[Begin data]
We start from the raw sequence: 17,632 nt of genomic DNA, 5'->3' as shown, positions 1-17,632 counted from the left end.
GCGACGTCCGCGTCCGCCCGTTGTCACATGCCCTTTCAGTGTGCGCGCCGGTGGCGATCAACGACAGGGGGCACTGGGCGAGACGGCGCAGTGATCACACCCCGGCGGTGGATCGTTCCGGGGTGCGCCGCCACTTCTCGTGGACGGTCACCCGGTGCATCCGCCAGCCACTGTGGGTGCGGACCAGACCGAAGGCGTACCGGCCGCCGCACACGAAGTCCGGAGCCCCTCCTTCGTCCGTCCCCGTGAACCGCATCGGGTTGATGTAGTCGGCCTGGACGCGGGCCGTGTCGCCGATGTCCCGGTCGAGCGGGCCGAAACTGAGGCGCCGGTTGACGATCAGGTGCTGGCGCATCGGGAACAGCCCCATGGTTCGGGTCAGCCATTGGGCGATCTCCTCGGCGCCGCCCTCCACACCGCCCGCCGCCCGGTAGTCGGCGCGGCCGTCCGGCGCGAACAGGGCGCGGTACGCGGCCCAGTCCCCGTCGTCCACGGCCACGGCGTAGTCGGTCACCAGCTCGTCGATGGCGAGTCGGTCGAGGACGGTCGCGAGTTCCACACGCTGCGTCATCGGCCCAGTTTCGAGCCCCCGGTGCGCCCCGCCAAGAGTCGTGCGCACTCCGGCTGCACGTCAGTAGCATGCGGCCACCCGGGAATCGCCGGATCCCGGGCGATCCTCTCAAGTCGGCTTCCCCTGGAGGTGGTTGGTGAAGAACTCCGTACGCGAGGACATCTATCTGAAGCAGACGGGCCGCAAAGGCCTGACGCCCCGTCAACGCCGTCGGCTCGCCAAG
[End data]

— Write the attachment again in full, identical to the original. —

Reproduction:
We start from the raw sequence: 17,632 nt of genomic DNA, 5'->3' as shown, positions 1-17,632 counted from the left end.
GCGACGTCCGCGTCCGCCCGTTGTCACATGCCCTTTCAGTGTGCGCGCCGGTGGCGATCAACGACAGGGGGCACTGGGCGAGACGGCGCAGTGATCACACCCCGGCGGTGGATCGTTCCGGGGTGCGCCGCCACTTCTCGTGGACGGTCACCCGGTGCATCCGCCAGCCACTGTGGGTGCGGACCAGACCGAAGGCGTACCGGCCGCCGCACACGAAGTCCGGAGCCCCTCCTTCGTCCGTCCCCGTGAACCGCATCGGGTTGATGTAGTCGGCCTGGACGCGGGCCGTGTCGCCGATGTCCCGGTCGAGCGGGCCGAAACTGAGGCGCCGGTTGACGATCAGGTGCTGGCGCATCGGGAACAGCCCCATGGTTCGGGTCAGCCATTGGGCGATCTCCTCGGCGCCGCCCTCCACACCGCCCGCCGCCCGGTAGTCGGCGCGGCCGTCCGGCGCGAACAGGGCGCGGTACGCGGCCCAGTCCCCGTCGTCCACGGCCACGGCGTAGTCGGTCACCAGCTCGTCGATGGCGAGTCGGTCGAGGACGGTCGCGAGTTCCACACGCTGCGTCATCGGCCCAGTTTCGAGCCCCCGGTGCGCCCCGCCAAGAGTCGTGCGCACTCCGGCTGCACGTCAGTAGCATGCGGCCACCCGGGAATCGCCGGATCCCGGGCGATCCTCTCAAGTCGGCTTCCCCTGGAGGTGGTTGGTGAAGAACTCCGTACGCGAGGACATCTATCTGAAGCAGACGGGCCGCAAAGGCCTGACGCCCCGTCAACGCCGTCGGCTCGCCAAG